One hundred fifteen years ago this week, on May 31, 1887, Kate Kennedy went to court. All her life she’d fought for various social justice causes, but this one was personal. Demoted and then fired from her job as a school principal, she decided to sue the city of San Francisco for reinstatement. When the court subsequently ruled in her favor, it was a victory not just for her, but for all teachers in the state of California.
Kate Kennedy was born in 1827, the second of seven children. She grew up on a fairly prosperous family farm in Gaskinstown, Co. Meath. She received an excellent education at a nearby convent school but was forced to leave formal study forever at age 13 when her father died. Instead she became a teacher — to her five younger sisters.
The Kennedy family’s teetering fortunes toppled with the Famine. Having some land and money meant they were better off than most. But by 1849 they decided to head for America. Kate left with a sister and brother that year and settled in New York. Two years later, they sent for their mother and four sisters. In 1853, two sisters, like many Irish immigrants in that era, followed the gold rush migration to California. They sent back encouraging word and the rest of the family, including Kate, soon joined them.
San Francisco in the 1850s was still in its early stages of development, having been only a tiny outpost when gold was discovered in 1849. It thus afforded Irish immigrants many opportunities not available in eastern cities. Had she stayed in New York, Kennedy would have likely faced a life of work as a seamstress or domestic servant. In San Francisco, however, the self-educated Kate Kennedy had little trouble finding the job she’d always dreamed of: teaching.
After a year of teaching in a nearby small town, she was appointed to a San Francisco school. A fine teacher and administrator, she was quickly promoted to principal of the North Cosmopolitan Grammar School.
Kennedy’s first foray into activism came shortly after she received her first paycheck at her new job as principal. Instead of receiving the established salary of a grammar school principal, she was paid at the lower rate of a primary school principal. As a woman, school officials explained, she could hardly expect to receive a salary equal to her male counterparts.
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Kate Kennedy did expect it and soon launched a campaign for equal pay for equal work. She wrote letters, organized petition drives, gave impassioned speeches, and lobbied state legislators. Finally, in 1874 she won passage of a law that declared “females employed as teachers in the public schools of this State shall in all cases receive equal compensation as allowed male teachers.” Not surprisingly, when women’s rights leaders Elizabeth Cady Stanton and Susan B. Anthony visited San Francisco, they made a point of seeking out Kennedy to offer her their thanks and congratulations.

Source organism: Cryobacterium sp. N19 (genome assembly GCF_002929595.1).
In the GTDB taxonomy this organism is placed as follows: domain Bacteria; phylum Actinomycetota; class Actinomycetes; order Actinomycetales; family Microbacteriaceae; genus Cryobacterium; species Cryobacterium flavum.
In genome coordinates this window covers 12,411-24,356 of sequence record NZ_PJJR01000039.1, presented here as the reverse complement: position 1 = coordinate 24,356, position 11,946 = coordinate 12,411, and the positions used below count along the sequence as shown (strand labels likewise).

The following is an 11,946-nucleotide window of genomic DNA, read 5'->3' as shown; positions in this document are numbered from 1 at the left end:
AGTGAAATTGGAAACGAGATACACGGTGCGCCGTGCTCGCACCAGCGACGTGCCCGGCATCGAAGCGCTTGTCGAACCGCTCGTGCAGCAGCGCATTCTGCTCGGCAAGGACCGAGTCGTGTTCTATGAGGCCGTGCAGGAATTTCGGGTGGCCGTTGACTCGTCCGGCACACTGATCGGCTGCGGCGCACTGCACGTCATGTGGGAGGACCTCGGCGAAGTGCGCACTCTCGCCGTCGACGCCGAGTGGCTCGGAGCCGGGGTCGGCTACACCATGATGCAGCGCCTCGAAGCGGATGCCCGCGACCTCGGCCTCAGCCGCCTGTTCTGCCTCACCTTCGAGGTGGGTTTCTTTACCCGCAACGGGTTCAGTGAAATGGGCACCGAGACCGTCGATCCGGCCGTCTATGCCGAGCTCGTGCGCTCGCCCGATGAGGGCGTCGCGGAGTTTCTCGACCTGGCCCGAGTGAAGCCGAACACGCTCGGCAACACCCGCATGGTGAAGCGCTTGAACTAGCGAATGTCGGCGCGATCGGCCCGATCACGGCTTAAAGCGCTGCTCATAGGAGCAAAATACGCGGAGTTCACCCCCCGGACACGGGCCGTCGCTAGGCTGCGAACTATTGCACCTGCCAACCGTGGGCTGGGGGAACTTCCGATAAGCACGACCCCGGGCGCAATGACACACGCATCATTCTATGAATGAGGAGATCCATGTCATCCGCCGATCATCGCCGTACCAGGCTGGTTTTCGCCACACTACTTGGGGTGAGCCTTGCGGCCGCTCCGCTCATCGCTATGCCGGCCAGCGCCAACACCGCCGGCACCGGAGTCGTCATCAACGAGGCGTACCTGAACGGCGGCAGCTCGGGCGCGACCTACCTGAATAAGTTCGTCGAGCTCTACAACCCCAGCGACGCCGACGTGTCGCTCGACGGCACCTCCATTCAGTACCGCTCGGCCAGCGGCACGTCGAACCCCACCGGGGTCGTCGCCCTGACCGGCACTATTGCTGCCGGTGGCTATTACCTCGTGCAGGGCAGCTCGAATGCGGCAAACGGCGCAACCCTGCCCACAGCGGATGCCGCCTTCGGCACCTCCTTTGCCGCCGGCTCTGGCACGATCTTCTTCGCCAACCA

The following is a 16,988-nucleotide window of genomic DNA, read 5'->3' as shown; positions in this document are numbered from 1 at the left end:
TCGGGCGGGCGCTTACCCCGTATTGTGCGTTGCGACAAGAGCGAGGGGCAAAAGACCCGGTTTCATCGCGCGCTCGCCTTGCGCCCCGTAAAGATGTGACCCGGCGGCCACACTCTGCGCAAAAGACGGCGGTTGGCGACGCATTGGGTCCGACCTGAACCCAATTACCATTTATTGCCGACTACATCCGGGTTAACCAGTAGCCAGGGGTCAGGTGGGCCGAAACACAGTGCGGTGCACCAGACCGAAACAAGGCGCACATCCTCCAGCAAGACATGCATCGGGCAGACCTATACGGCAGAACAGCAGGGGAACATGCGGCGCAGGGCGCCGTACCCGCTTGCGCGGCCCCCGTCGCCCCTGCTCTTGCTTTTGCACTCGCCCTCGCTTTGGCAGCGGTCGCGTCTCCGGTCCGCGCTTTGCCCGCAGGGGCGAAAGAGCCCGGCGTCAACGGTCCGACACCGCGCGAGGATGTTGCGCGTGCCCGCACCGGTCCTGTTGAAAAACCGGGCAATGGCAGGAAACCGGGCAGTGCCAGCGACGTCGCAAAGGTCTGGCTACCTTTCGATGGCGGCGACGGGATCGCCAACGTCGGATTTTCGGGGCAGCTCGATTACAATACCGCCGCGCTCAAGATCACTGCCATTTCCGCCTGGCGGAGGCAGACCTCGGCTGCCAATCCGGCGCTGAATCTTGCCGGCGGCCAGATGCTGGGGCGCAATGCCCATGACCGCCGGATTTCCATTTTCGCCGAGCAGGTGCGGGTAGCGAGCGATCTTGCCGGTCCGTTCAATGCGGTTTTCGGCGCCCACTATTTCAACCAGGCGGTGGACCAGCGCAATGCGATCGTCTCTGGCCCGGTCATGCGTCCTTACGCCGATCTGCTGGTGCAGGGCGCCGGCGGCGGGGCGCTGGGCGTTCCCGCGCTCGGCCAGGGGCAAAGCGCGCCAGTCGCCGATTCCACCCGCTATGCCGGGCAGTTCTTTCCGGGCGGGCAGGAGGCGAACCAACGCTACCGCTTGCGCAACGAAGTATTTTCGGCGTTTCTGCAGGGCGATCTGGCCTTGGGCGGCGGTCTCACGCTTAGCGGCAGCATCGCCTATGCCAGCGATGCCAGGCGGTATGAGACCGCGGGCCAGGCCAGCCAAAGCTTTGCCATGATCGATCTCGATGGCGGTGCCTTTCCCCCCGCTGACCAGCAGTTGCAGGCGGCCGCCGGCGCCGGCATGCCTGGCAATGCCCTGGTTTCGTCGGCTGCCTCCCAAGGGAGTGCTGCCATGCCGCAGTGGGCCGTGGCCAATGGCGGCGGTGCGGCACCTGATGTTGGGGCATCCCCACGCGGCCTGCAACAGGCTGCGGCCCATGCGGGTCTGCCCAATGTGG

Kennedy continued her radical activism for the rest of her life. A popular and accomplished speaker, she became an outspoken champion of women’s suffrage and the rights of labor and a harsh critic of political corruption and corporate influence. In 1879, she read Henry George’s book “Progress and Poverty” and became a staunch advocate of his program of land reform and the “single tax.” In 1886 she tried her hand at politics and ran for the job as superintendent of instruction. She lost the contest but took enough votes away from the incumbent to deny him the election. Kennedy defied convention in her personal life as well. She left the Catholic church, never married, and traveled on her own across Europe for a year.
Kennedy’s last push for social justice came a year later in 1887. At age 60, a weakened heart began to take its toll. In February she took a two-month leave of absence to recover her health. Eager to get rid of their troublesome employee, the Board of Education transferred her to a smaller school and reduced her salary from $175 to $100 a month. When Kennedy protested, they fired her.
And so it was that on May 31, 1887 the frail but determined Kate Kennedy filed her suit against the city of San Francisco. She sought no damages, only reinstatement at North Cosmopolitan Grammar School with back pay. The case dragged on for three years before the state supreme court ruled in her favor. In declaring it illegal to demote a teacher or administrator without cause, the court established the precedent of teacher tenure. Kennedy received her reinstatement and $5,700 in back pay.
Sadly, Kate Kennedy had only a few weeks to savor her victory. She died on March 19, 1890. In accordance with her wishes, she had a secular funeral service and was buried in the public cemetery. Nearly all the city’s newspapers published obituaries lauding her career as a teacher, principal, and activist. All agreed that in her 33 years in San Francisco, she’d certainly left her mark.
HIBERNIAN HISTORY WEEK
May 30, 1806: Future president Andrew Jackson kills fellow lawyer Charles Dickinson in a duel.
June 3, 1932: New York Giants manager John McGraw retires. He won 10 National League pennants and three World Series.
June 5, 1968: After winning the California primary, Robert F. Kennedy is shot and killed in Los Angeles.
May 31, 1920: Lawyer Edward Bennett Williams is born in Hartford, Conn.
May 31, 1894: Radio and TV host Fred Allen is born in Cambridge, Mass.
June 5, 1925: Pro football Hall-of-Famer Art Donovan is born.
Read about Ed O’Donnell’s new book, “1001 Things Everyone Should Know About Irish American History,” or contact him at www.EdwardTODonnell.com.